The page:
Training Day: How to set up a low light training drill

Knowing how to use lighting conditions and flashlights is as important as shooting accurately


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By Lieutenant Scott Humphrey

Low light conditions are a possibility at any time of day. Officers on day shift are called to respond to buildings with little to no light on a regular basis. Night shift officers work the majority of their shifts in a low light situation. 

The Loveland Police Division in Loveland, Ohio, recently conducted low light training to remind officers on how to use light conditions to their advantage with the tools they have available. 

In classroom training

The training began with a brief discussion of the possible lighting conditions that officers can encounter.  Most officers recognize the different light levels, but often forget how they affect us and our subjects. We reviewed six different light types: bright light; medium light; low light; no light; backlighting; and offset lighting. 

We discussed how using a flashlight properly can give officers a major advantage and provide the extra time needed to control the situation. We then reviewed the five flashlight techniques used with a firearm: Harries; Rogers; Ayoob; Modified FBI; and Neck index. This was all done dry fire in a sterile environment. 

As the sun went down, we began the low-light portion of the training day began. (Photo/Michael Szpak)
As the sun went down, we began the low-light portion of the training day began. (Photo/Michael Szpak)

Range training

We started at the range with annual qualifications and then three use of force scenarios, which gave us the ability to view all the officers' safety techniques and basic firearm comfort during daylight hours. 

As the sun went down, we began the low-light portion, which consisted of the following three steps: 

  1. First, we shot with no assistance of a light source. This showed that it's possible to hit targets accurately with just backlight light from the moon, but would be very difficult to identify a threat. This also gave officers the chance to see how muzzle flash diminishes their ability to see at night after the first shot. Then we shot the same targets using the flashlight techniques we had reviewed.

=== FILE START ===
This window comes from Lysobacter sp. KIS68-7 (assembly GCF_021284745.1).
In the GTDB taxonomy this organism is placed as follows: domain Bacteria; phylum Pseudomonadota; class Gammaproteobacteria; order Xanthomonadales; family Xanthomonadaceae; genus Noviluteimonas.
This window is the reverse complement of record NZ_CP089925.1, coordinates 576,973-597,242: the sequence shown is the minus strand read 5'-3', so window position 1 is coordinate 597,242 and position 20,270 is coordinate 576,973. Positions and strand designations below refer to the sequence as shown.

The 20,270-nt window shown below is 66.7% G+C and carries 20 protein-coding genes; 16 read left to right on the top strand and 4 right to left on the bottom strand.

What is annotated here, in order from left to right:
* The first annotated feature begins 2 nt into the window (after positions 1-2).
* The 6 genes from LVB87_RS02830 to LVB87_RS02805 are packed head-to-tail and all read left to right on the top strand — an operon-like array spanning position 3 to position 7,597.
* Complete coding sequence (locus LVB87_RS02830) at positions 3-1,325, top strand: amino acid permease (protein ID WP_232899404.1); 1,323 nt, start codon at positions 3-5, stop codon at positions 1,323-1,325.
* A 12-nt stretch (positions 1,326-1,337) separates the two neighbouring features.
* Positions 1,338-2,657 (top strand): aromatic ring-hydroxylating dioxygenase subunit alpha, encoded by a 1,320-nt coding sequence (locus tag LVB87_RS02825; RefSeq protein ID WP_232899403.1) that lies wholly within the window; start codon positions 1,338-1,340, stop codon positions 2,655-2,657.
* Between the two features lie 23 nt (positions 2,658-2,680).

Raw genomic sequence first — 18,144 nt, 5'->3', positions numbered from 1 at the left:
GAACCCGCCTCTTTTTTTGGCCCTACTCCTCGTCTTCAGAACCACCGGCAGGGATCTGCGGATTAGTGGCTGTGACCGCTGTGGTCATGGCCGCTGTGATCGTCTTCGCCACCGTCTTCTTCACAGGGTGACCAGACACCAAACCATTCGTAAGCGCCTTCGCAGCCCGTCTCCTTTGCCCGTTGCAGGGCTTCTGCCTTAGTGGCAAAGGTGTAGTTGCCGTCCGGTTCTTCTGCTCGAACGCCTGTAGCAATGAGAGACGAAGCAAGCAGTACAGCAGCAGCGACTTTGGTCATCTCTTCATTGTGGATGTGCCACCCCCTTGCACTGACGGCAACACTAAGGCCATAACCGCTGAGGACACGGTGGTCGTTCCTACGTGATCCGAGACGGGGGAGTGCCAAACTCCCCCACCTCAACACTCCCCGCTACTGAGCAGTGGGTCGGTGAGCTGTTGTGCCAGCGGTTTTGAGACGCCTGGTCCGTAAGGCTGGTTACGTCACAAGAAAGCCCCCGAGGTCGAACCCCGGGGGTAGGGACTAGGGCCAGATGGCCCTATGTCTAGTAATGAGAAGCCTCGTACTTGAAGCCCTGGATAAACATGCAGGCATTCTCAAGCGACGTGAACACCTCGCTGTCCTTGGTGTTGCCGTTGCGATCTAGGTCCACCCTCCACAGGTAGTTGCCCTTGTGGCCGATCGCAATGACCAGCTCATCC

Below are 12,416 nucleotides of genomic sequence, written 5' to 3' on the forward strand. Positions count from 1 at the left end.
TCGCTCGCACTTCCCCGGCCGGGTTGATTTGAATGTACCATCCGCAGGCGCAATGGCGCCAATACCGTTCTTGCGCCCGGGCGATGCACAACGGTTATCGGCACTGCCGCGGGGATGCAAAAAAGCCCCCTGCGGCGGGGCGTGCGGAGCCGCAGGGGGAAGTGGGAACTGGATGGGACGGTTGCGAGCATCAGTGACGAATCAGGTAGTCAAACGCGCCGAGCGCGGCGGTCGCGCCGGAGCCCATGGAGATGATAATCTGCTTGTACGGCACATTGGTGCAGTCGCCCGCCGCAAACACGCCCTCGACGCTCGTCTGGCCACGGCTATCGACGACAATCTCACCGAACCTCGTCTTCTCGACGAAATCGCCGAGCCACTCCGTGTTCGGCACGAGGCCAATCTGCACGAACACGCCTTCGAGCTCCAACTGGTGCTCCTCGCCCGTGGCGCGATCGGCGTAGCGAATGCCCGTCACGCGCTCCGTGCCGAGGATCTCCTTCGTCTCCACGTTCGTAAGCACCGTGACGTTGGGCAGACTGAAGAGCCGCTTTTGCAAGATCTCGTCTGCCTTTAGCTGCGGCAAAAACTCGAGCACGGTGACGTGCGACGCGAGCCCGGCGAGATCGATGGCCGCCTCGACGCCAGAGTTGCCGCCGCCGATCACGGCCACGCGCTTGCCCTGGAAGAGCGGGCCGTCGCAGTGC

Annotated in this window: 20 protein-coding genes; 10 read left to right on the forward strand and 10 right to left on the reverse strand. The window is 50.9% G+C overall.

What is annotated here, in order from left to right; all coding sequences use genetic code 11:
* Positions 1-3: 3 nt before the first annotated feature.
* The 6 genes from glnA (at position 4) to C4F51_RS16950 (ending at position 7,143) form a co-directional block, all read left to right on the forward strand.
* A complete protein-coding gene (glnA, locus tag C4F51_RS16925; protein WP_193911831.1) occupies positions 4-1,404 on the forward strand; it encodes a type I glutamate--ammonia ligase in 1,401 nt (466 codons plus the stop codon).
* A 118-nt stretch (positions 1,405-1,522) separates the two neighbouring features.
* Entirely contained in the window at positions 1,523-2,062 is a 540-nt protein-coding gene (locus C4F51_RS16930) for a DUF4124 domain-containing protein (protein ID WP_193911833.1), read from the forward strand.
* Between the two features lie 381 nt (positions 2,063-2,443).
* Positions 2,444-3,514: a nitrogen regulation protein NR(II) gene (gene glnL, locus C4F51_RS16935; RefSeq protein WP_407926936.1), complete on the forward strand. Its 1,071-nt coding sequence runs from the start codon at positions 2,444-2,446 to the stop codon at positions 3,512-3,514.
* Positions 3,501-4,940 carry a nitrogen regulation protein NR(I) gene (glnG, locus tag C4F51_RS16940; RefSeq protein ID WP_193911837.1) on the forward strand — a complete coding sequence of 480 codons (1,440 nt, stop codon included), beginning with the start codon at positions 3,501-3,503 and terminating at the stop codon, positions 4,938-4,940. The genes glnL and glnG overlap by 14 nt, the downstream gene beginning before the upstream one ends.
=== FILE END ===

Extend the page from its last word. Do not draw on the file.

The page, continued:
2. Second, we exposed each officer’s eyes to bright but indirect light for about five seconds, one at a time, and then had them shoot at a standard body target without help from a flashlight. We repeated this process allowing the officers to use a flashlight technique so we could demonstrate how they can defeat night blindness with light. 
  3. Third, we placed a cruiser on the range and turned on the overheads. We set up a hostage-style target and had the officer respond to a hostage scenario, one at a time. After all the officers went through the scenario once, we went downrange and viewed what we had done from the subject's point of view. 
Officers learn to overcome emergency lights while shooting. (Photo/Michael Szpak)
Officers learn to overcome emergency lights while shooting. (Photo/Michael Szpak)

When all the range time was complete, we sat down and had a relaxed debrief. This allowed the instructors to get feedback, as well as give the officers time to think about what was reviewed and taught during the day. 

Low light training should be taught yearly. Low light conditions are a possibility at any time of day. Knowing how to use lighting conditions and flashlights is as important as shooting accurately. The flashlight is an awesome tool that is often overlooked as a control device. I believe many situations can be controlled and won if we use our tools properly.

additional low light training resources


About the author

Scott Humphrey is a lieutenant with the Loveland Police Division in Loveland, Ohio.

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